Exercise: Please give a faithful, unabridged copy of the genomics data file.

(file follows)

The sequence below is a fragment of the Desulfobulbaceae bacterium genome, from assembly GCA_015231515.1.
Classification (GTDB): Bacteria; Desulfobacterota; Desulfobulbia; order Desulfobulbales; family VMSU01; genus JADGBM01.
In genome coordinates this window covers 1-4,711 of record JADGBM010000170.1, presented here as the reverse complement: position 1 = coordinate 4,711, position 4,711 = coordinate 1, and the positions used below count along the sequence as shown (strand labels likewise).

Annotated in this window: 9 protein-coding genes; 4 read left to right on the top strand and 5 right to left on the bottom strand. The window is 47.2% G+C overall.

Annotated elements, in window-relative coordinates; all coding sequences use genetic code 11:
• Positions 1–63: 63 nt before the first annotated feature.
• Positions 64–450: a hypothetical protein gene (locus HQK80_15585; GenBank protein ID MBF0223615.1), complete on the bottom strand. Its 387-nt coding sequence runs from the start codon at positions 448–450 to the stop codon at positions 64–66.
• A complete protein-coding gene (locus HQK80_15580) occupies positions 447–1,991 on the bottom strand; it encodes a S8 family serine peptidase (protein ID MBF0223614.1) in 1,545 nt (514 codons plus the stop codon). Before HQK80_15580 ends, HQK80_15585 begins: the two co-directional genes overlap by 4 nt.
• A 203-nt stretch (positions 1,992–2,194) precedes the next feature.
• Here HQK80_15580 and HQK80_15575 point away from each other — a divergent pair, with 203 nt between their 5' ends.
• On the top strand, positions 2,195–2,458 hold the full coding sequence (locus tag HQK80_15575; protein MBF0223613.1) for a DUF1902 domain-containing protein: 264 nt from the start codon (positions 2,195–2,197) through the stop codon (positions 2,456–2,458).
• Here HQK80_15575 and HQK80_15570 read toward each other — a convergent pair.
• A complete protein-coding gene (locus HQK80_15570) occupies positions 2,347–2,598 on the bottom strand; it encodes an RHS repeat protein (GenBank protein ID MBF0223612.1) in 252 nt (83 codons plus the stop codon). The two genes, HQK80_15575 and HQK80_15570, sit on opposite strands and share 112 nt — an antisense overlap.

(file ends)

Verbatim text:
The sequence below is a fragment of the Desulfobulbaceae bacterium genome, from assembly GCA_015231515.1.
Classification (GTDB): Bacteria; Desulfobacterota; Desulfobulbia; order Desulfobulbales; family VMSU01; genus JADGBM01.
In genome coordinates this window covers 1-4,711 of record JADGBM010000170.1, presented here as the reverse complement: position 1 = coordinate 4,711, position 4,711 = coordinate 1, and the positions used below count along the sequence as shown (strand labels likewise).

Annotated in this window: 9 protein-coding genes; 4 read left to right on the top strand and 5 right to left on the bottom strand. The window is 47.2% G+C overall.

Annotated elements, in window-relative coordinates; all coding sequences use genetic code 11:
• Positions 1–63: 63 nt before the first annotated feature.
• Positions 64–450: a hypothetical protein gene (locus HQK80_15585; GenBank protein ID MBF0223615.1), complete on the bottom strand. Its 387-nt coding sequence runs from the start codon at positions 448–450 to the stop codon at positions 64–66.
• A complete protein-coding gene (locus HQK80_15580) occupies positions 447–1,991 on the bottom strand; it encodes a S8 family serine peptidase (protein ID MBF0223614.1) in 1,545 nt (514 codons plus the stop codon). Before HQK80_15580 ends, HQK80_15585 begins: the two co-directional genes overlap by 4 nt.
• A 203-nt stretch (positions 1,992–2,194) precedes the next feature.
• Here HQK80_15580 and HQK80_15575 point away from each other — a divergent pair, with 203 nt between their 5' ends.
• On the top strand, positions 2,195–2,458 hold the full coding sequence (locus tag HQK80_15575; protein MBF0223613.1) for a DUF1902 domain-containing protein: 264 nt from the start codon (positions 2,195–2,197) through the stop codon (positions 2,456–2,458).
• Here HQK80_15575 and HQK80_15570 read toward each other — a convergent pair.
• A complete protein-coding gene (locus HQK80_15570) occupies positions 2,347–2,598 on the bottom strand; it encodes an RHS repeat protein (GenBank protein ID MBF0223612.1) in 252 nt (83 codons plus the stop codon). The two genes, HQK80_15575 and HQK80_15570, sit on opposite strands and share 112 nt — an antisense overlap.